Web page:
Now look at the mess we’ve made. Rufus has free will but doesn’t have free will. The driver is totally controlling Rufus’ movements, but doesn’t totally control Rufus’ movements. We’ve got ourselves a paradox: two truths are true at the same time.

 

Thinking any deeper than this makes my brain hurt. But I do know that seeing life from both angles allows me to bow before the God who is Lord of all, and still rejoice in the glorious freedom he has given the children of men.

                                                                     (copyright by climbinghigher.org and by Marty Kaarre)

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Story of the Day for Friday February 24, 2012

Laughter Giving Way to a Growing Tummy

                 Sarah was listening at the tent entrance . . .and Sarah laughed . . .

                          Genesis 18:10, 12

In August 1975, three men attempted to rob the Royal Bank of Scotland at Rothesay, but, trying to push the revolving doors the wrong way, got stuck. The bank staff kindly extricated them, and, after mumbling their thanks, the robbers sheepishly left.

They returned shortly afterward to announce they were robbing the bank, and demanded five thousand pounds. The staff, still tickled by the revolving door incident, thought the robbers were pulling another practical joke, so they started laughing.

Disheartened by their laughter, the gang leader reduced his demand to five hundred pounds – and this brought a fresh roar of laughter. Nervous and confused, he reduced the demand to fifty pounds, and by this time the cashier was laughing hysterically.

Apparently to demonstrate the seriousness of their demand, one of them jumped over the counter, but fell and hurt his ankle. The other two panicked and ran . . . and got stuck in the revolving doors again.

It took a moment for the bank tellers to realize that the robbery was real.

 

At the beginning of the Revolutionary War, the British occupied Boston. On January 8, 1776, officers and their ladies packed Faneuil Hall to watch a musical farce entitled The Blockade.  The comedy mocked the ragtag American army. An actor, impersonating George Washington, stumbled onto the stage with an oversized wig and rusty sword.

As the comedy got off to a rollicking start, Major Thomas Knowlton and his Connecticut soldiers launched a surprise attack. Everyone in the theater, however, thought the roar of the cannon barrage outside was part of the play.

A farmer ran on stage to announce that the rebels were attacking, and the audience roared and clapped their approval. The moment became confused as it slowly dawned on everyone that the announcement of the surprise attack was genuine and not part of the farce.

 

Whenever God shatters our assumptions, our reactions follow a predictable process. We laugh at the incongruity of it all. Then everything grows fuzzy and confused. And finally we begin to realize God is up to something.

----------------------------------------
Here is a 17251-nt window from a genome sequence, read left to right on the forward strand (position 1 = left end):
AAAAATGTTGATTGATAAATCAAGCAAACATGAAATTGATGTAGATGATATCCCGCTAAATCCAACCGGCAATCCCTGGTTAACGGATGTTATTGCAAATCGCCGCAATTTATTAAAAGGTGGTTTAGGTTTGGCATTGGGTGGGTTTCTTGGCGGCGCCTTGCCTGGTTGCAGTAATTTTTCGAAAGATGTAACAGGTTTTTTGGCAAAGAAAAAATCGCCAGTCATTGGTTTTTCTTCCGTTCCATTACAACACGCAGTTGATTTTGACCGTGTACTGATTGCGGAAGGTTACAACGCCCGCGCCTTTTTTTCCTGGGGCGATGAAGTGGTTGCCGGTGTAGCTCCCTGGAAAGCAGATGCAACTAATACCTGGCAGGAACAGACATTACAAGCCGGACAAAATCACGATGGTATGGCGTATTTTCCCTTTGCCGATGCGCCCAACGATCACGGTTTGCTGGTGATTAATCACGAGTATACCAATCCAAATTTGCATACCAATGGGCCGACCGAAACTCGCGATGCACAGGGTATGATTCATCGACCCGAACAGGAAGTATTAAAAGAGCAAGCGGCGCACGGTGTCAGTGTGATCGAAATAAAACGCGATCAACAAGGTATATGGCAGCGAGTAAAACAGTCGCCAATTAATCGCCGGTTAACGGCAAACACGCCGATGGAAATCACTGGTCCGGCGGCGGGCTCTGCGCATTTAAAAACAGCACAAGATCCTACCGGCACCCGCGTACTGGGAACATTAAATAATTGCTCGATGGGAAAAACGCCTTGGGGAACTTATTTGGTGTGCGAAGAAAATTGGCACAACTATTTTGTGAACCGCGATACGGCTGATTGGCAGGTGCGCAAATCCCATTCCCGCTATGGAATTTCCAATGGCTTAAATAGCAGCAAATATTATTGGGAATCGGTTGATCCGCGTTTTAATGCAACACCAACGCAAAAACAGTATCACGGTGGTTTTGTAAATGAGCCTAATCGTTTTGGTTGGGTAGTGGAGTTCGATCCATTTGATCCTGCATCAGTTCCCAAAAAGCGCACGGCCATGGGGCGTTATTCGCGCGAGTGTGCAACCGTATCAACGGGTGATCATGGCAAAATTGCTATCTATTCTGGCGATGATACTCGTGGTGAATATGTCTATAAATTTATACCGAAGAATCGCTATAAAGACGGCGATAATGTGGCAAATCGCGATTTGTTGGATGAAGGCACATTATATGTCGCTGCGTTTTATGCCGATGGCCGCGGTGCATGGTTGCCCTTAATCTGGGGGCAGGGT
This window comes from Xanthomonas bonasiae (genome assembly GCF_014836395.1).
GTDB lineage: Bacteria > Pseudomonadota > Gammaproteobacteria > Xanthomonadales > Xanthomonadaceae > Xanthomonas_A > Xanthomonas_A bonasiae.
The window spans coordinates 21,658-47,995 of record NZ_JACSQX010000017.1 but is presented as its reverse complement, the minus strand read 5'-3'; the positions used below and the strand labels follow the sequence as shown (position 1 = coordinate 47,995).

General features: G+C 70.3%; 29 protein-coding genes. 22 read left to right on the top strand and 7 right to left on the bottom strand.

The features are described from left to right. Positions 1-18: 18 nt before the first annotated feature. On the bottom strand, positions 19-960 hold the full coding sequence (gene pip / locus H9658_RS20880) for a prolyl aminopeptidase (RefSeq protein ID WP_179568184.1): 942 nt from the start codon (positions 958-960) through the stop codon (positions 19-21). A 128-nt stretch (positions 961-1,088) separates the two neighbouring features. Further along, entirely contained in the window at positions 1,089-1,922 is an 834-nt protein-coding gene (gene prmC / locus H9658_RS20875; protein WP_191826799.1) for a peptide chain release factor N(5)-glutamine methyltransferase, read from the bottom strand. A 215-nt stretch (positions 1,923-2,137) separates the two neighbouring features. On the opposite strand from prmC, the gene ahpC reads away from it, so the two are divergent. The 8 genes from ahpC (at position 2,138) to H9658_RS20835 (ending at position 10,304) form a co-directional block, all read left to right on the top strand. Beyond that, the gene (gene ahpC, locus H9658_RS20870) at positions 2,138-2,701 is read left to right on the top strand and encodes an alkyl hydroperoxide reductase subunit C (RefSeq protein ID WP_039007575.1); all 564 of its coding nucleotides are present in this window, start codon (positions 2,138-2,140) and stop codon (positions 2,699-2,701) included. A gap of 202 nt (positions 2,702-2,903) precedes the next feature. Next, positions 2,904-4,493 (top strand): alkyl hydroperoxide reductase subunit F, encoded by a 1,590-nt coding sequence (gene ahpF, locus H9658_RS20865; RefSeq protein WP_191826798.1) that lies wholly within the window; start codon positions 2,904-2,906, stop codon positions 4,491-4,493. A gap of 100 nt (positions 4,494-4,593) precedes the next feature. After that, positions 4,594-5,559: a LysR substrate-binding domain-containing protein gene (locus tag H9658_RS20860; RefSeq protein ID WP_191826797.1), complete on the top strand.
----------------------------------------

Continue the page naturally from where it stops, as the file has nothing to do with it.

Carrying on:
When God’s messengers told Abraham that Sarah was going to have a baby, she laughed. At the age of ninety, this news was way too funny. But skepticism gave way to confusion, which gave way to a growing tummy with something kicking in there.

They named the child Isaac, which means “Laughter.”

 

When skeptics laugh at you and mock your faith, take it as a reassuring compliment. They are acknowledging you believe something so wild, so unthinkable, that only God could pull it off.

 

 

 

 

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Story of the Day for Wednesday February 22, 2012

Even A Bug Can Teach

                  When pride comes, disgrace with follow. With humility comes wisdom. 

                                                      Proverbs 11:2

The 19th century was the golden age of British conquest. The sun never set on the British Empire, and the cultured English bathed in their glory.

Having conquered and colonized vast uncivilized cultures of the world, in the spring of 1845, they set out to conquer Nature.

Sir John Franklin led the best-funded expedition in history to find the fabled Northwest Passage to the Orient. Two 350-ton vessels were equipped with steel reinforced hulls, a 1000 book library, and heated cabins.

Confident of their invincibility, they defied the arctic seas . . . and lost.  The massive ice flows slammed into their ships and wedged them fast.  For two years they waited for the ice to release its grip, but the ice refused to budge, and all of Franklin’s men perished.

 

Oddly enough, Franklin’s men met the native Inuit of the area. A decade later, Francis Hall spent time with the Inuit, who told him of their encounters with Franklin’s crew. The Inuit gave seal to the starving men, but the British sailors never asked for help in survival. Though the Inuit could travel long distances on their dog sleds, they never asked for help in sending out a rescue party.

The Victorians of this age were intent upon asserting their superiority over all other cultures. They saw the arctic natives as ignorant savages, and refused to swallow their dignity by begging them for assistance.